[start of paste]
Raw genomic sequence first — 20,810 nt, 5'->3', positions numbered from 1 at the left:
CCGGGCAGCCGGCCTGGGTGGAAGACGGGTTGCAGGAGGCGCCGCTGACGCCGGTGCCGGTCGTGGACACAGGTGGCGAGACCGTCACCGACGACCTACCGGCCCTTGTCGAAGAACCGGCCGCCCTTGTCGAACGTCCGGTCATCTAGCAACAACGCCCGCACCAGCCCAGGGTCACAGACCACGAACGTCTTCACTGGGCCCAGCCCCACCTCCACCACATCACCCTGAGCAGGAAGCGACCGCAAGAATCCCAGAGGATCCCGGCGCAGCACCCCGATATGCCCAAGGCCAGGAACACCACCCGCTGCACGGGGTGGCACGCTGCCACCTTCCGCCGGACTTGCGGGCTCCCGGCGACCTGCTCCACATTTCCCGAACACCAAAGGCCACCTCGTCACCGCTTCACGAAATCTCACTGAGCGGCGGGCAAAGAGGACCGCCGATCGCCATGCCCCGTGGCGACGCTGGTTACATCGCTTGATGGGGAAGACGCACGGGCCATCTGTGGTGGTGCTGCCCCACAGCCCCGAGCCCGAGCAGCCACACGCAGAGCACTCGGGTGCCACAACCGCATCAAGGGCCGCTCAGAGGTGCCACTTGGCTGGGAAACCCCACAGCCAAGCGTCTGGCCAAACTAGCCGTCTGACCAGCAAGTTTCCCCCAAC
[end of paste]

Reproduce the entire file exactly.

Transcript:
Raw genomic sequence first — 20,810 nt, 5'->3', positions numbered from 1 at the left:
CCGGGCAGCCGGCCTGGGTGGAAGACGGGTTGCAGGAGGCGCCGCTGACGCCGGTGCCGGTCGTGGACACAGGTGGCGAGACCGTCACCGACGACCTACCGGCCCTTGTCGAAGAACCGGCCGCCCTTGTCGAACGTCCGGTCATCTAGCAACAACGCCCGCACCAGCCCAGGGTCACAGACCACGAACGTCTTCACTGGGCCCAGCCCCACCTCCACCACATCACCCTGAGCAGGAAGCGACCGCAAGAATCCCAGAGGATCCCGGCGCAGCACCCCGATATGCCCAAGGCCAGGAACACCACCCGCTGCACGGGGTGGCACGCTGCCACCTTCCGCCGGACTTGCGGGCTCCCGGCGACCTGCTCCACATTTCCCGAACACCAAAGGCCACCTCGTCACCGCTTCACGAAATCTCACTGAGCGGCGGGCAAAGAGGACCGCCGATCGCCATGCCCCGTGGCGACGCTGGTTACATCGCTTGATGGGGAAGACGCACGGGCCATCTGTGGTGGTGCTGCCCCACAGCCCCGAGCCCGAGCAGCCACACGCAGAGCACTCGGGTGCCACAACCGCATCAAGGGCCGCTCAGAGGTGCCACTTGGCTGGGAAACCCCACAGCCAAGCGTCTGGCCAAACTAGCCGTCTGACCAGCAAGTTTCCCCCAAC